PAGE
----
Improving Hygiene Through Sustainable Business Development
by Anik Patelfrom
Kigeme camp has 6977 females of child-bearing age and 2906 babies/toddlers. 30% are not attending school when they menstruate due to insufficient stipends for pads. Demand for diapers and pads for women in communities surrounding the refugee camp is equally high. We propose to develop a vocational training center within the camp where women learn to sew reusable pads and diapers which will allow them to stay hygienic, stay in school, create income, and increase the well-being of their children.
What's the business opportunity for host and refugee community
Female refugees will buy supplies such as cloth and thread from the host community. This will stimulate the local economy while also producing an income for the workers. Women will sell the pads for 800 Rwandan Franc (RWF) and diapers for 1000 RWF per item to members of the refugee and host community, creating a local market. Pads and diapers are designed to be reusable, can be used up to a year, and are made of environmentally-friendly fully decomposable materials.
How has it been implemented and what impact it had
There are similar, successful models addressing this issue in sub-Saharan Africa. Whereas other models use materials that are one-time use only or are not environmentally-friendly, we will use reusable, sustainable, and affordable materials. By creating reusable pads, women and girls can attend school, go to work, and feel more comfortable during their menstrual periods. By creating affordable, reusable cloth diapers, babies will be able to stay clean and prevent the spread of disease.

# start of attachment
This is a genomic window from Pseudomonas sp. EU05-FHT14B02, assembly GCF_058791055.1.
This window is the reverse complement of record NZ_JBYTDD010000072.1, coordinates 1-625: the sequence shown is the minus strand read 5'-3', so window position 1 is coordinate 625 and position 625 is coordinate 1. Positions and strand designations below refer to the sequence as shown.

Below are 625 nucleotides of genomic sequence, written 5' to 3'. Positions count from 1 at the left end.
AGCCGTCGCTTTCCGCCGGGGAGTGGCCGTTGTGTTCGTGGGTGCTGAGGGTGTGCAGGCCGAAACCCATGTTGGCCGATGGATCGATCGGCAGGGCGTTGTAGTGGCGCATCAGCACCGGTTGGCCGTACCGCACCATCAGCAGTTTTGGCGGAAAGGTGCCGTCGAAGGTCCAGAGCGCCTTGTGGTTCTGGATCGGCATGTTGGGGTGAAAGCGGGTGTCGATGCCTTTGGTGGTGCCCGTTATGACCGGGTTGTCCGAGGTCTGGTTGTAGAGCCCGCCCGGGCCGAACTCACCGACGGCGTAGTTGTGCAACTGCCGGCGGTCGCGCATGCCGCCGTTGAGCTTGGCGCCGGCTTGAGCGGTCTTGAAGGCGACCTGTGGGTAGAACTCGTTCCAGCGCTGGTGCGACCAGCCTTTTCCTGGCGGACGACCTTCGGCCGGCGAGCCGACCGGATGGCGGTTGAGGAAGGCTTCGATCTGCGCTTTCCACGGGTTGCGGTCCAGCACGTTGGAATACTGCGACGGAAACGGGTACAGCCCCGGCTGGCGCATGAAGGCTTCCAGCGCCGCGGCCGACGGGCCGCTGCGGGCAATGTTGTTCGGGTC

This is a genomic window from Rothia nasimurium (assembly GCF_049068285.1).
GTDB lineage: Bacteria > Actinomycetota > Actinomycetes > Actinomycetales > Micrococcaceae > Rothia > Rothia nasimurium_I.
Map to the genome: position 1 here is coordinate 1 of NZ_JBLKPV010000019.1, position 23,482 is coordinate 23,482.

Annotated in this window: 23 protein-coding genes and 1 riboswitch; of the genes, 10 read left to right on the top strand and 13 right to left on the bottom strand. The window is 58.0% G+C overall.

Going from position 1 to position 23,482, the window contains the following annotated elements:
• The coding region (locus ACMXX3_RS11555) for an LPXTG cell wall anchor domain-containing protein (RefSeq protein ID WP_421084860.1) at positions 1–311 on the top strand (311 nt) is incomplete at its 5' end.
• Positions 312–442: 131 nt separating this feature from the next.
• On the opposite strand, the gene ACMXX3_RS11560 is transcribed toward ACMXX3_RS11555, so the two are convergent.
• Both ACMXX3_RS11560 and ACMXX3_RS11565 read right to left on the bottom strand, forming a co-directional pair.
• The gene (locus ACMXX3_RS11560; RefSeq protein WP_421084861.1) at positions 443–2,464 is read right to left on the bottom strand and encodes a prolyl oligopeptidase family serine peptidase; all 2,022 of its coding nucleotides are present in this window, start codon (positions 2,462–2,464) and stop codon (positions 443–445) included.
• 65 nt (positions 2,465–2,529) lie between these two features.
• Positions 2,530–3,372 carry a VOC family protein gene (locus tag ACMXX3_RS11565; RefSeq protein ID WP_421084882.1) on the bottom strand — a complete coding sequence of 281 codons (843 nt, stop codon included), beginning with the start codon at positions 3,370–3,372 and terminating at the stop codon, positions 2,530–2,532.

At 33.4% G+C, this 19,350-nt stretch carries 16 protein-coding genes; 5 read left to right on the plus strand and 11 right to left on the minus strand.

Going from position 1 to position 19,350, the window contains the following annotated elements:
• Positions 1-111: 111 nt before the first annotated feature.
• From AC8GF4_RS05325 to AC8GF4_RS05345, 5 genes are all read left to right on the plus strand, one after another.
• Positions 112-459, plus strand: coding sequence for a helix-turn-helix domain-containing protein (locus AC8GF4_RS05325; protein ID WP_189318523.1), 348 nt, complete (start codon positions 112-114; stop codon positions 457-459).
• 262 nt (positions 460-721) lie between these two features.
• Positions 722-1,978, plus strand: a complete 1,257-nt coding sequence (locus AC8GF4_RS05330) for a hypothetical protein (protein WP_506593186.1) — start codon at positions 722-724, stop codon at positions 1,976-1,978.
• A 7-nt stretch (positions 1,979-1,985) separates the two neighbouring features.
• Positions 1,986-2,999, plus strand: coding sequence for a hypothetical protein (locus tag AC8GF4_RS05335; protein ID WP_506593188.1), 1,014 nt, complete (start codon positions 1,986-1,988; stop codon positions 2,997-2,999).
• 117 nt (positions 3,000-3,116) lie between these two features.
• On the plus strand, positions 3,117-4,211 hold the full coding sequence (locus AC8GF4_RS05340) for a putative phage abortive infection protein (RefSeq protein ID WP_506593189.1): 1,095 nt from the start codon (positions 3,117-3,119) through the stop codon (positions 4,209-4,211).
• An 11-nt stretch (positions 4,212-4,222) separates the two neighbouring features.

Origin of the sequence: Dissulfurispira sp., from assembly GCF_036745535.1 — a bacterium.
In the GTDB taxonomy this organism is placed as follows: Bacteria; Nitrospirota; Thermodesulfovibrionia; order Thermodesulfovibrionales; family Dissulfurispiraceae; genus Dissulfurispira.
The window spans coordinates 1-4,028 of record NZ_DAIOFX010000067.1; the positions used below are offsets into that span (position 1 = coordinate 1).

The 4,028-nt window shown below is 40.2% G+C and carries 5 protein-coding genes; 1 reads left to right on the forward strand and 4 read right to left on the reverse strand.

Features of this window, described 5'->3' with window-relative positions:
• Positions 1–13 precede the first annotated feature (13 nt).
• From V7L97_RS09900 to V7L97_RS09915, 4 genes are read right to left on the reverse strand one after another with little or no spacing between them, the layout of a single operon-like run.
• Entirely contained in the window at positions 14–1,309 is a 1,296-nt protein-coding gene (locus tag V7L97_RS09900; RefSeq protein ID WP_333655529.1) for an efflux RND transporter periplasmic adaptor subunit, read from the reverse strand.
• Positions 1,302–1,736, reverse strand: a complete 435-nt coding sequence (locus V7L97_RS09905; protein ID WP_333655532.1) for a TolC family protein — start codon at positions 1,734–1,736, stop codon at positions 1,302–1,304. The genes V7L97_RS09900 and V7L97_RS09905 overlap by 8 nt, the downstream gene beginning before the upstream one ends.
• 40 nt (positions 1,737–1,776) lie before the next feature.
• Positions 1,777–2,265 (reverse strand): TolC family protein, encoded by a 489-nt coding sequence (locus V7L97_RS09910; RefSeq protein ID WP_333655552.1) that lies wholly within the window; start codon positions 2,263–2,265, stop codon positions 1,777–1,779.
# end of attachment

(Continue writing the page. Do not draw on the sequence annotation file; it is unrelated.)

Our Skills and Experience
Ms. Wien works in Kigeme camp addressing sexual, physical, and emotional violence in adolescents. Members of the camp have informed her that there is a need for affordable, reusable sanitary pads. Dr. Patel is a pediatrician working in Rwanda who has noticed that patients often do not use diapers; as such, there is a higher risk of infections in the hospital and in the community. Together with local partners, they came up with the idea to address this issue for health and economic reasons.